A reader of my blog approached me with a question regarding the difference between total depravity and total inability. Apparently, some Arminians had distinguished the two terms claiming that they believe in total depravity but not total inability.
Generally, total depravity refers to the first of the five points of Calvinism. It is the belief that humans are "totally depraved" due to the effect of original sin. This does not mean that humans are as evil as they could be (utter depravity) but that sin effects every part of human existence. Every part of humanity is deeply corrupted by sin. There is therefore no free will by which one can choose to follow God apart from grace. A depraved will can never choose that which is spiritually good.
Total inability is a more specific term. While depravity refers to the entire effect of original sin on a person, inability refers specifically to the fact that men and women are unable to make a decision to follow God, or put their faith in Jesus. It takes a divine work of monergism to convert the soul.
While I had not previously encountered Arminians making this distinction, I understand why the distinction is made. Historical Arminianism has typically confessed total depravity. According to Jacob Arminius, man's nature is so corrupted by the fall that apart from grace no one would ever make the choice to convert to the Christian faith. However, God in His grace had mercy on the human race. God decided to give prevenient grace to all men. Prevenient grace doesn't convert, but frees men's wills to the extent that they now can choose to accept or reject the gospel. This allows them to both say that apart from grace no one is converted, but also that man does have the ability, through grace, to accept or reject the gospel.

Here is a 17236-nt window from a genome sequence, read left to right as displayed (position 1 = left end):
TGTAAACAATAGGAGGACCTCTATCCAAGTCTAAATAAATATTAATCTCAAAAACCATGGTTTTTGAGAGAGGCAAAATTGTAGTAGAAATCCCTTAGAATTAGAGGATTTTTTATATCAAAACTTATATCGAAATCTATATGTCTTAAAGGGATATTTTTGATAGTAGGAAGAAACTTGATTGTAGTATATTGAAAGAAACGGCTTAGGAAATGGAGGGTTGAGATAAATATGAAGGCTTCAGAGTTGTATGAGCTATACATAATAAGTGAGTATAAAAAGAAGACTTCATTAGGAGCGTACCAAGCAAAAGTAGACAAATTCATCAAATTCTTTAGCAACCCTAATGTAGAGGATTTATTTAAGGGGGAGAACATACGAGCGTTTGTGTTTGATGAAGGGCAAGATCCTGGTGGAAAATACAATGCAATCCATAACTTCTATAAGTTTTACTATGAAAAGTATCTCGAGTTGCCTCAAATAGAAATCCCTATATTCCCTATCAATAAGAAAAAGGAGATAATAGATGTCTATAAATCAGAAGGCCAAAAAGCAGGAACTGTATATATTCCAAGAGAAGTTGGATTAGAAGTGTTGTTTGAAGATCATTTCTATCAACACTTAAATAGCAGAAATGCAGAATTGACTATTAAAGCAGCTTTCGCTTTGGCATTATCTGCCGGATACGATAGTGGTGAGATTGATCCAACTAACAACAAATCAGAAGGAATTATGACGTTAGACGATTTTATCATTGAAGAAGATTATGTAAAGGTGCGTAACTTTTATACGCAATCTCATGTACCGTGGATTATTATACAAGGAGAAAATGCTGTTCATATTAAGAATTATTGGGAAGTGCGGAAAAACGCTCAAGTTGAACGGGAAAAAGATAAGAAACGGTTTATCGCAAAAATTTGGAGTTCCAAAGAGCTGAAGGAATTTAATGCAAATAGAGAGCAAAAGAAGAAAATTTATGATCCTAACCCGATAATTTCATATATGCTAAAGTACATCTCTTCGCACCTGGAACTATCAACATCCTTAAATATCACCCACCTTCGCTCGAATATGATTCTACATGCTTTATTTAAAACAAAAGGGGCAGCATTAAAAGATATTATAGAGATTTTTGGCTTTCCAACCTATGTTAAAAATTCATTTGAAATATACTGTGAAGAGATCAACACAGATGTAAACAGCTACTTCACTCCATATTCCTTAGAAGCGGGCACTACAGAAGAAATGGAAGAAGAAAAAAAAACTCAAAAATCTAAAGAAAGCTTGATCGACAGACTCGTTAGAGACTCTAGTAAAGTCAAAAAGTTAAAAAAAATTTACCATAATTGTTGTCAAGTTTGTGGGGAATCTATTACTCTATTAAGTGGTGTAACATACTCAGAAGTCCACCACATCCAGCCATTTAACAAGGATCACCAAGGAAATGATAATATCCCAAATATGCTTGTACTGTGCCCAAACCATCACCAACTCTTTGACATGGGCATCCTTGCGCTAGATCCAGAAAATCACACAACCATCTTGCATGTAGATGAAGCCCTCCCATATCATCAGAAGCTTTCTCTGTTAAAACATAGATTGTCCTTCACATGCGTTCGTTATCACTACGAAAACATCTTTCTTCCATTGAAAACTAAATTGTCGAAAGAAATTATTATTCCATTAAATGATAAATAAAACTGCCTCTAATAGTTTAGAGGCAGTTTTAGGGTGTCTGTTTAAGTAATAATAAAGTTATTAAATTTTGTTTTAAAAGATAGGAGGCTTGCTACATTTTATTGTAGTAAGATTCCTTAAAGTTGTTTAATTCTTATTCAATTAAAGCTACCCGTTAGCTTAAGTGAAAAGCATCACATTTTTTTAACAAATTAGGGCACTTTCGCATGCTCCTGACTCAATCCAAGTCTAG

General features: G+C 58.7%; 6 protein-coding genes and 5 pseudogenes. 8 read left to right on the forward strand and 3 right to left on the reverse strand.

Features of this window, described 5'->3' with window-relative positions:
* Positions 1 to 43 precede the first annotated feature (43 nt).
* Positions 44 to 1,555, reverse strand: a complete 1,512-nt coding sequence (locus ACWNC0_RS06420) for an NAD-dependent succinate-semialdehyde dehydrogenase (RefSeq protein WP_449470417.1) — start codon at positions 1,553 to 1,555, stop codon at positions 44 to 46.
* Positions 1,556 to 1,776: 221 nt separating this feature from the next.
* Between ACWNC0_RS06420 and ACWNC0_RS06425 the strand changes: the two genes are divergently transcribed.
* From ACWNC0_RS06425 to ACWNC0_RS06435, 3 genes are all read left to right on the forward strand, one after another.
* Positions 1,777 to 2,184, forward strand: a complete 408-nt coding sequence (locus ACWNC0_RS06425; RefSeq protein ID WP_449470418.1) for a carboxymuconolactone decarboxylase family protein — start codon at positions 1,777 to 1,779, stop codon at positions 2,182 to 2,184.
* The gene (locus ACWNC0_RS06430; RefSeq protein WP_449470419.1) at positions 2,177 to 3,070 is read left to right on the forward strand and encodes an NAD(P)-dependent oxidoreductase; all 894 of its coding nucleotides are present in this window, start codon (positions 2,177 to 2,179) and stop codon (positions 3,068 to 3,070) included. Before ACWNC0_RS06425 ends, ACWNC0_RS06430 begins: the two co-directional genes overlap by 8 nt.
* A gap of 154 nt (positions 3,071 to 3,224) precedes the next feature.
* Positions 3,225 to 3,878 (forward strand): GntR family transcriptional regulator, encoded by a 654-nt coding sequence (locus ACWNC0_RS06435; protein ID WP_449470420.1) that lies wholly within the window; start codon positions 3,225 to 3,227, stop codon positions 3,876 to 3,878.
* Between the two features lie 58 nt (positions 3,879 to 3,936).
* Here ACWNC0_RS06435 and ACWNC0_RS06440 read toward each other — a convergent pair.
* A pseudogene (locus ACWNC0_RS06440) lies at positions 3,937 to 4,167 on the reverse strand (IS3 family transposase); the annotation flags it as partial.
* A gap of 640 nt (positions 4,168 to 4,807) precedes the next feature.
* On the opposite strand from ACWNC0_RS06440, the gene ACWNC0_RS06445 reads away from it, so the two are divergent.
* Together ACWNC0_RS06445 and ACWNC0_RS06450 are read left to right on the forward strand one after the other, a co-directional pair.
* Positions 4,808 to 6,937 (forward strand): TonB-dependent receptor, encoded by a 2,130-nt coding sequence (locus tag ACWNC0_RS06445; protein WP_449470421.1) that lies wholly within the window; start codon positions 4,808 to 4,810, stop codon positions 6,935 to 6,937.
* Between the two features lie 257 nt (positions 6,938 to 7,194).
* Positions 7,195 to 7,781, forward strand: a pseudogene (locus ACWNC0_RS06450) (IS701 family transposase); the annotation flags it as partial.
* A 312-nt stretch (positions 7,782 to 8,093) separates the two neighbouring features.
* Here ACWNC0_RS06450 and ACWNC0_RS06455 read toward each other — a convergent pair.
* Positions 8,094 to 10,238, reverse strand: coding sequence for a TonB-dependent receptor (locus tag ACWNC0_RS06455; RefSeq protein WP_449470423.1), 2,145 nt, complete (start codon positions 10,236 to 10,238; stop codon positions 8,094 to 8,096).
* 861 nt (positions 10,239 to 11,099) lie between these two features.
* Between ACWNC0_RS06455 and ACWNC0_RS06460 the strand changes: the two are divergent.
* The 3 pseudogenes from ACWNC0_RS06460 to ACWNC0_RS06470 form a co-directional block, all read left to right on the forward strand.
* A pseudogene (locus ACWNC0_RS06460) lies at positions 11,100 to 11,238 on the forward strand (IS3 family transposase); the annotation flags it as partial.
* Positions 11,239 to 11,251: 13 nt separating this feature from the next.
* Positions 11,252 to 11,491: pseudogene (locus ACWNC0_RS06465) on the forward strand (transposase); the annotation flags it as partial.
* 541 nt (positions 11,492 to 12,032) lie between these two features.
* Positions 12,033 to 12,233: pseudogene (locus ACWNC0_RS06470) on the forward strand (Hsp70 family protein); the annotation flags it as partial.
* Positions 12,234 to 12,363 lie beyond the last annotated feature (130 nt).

Both Lutherans and Calvinists often refer to Arminians as "semi-Pelagians" in their approach to grace and free will. However, this distinction points us to the fact that their is a great difference between Arminianism and semi-Pelagianism. Semi-Pelagians, best exemplified by John Cassian in the 5th century, argued that people can, apart from grace, make the first movement toward God. At that point grace takes over and finishes the work of salvation. (Though Cassian admitted that in certain circumstances grace did make the first movement) Thus, semi-Pelagianism rejected both total inability and total depravity.
Arminianism, rather than being semi-Pelagian, is semi-Augustinian. The finest proponent of this perspective in the early church was Gregory the Great. Being greatly influenced by Augustine's writings on grace and free will, Gregory acknowledged that apart from grace no one could believe the gospel. However, Gregory admitted that a preparatory grace was given by which men could choose to either accept or reject the gospel.
If you would like to read further on this distinction, I would recommend Roger Olson's book Arminian Theology: Myths and Realities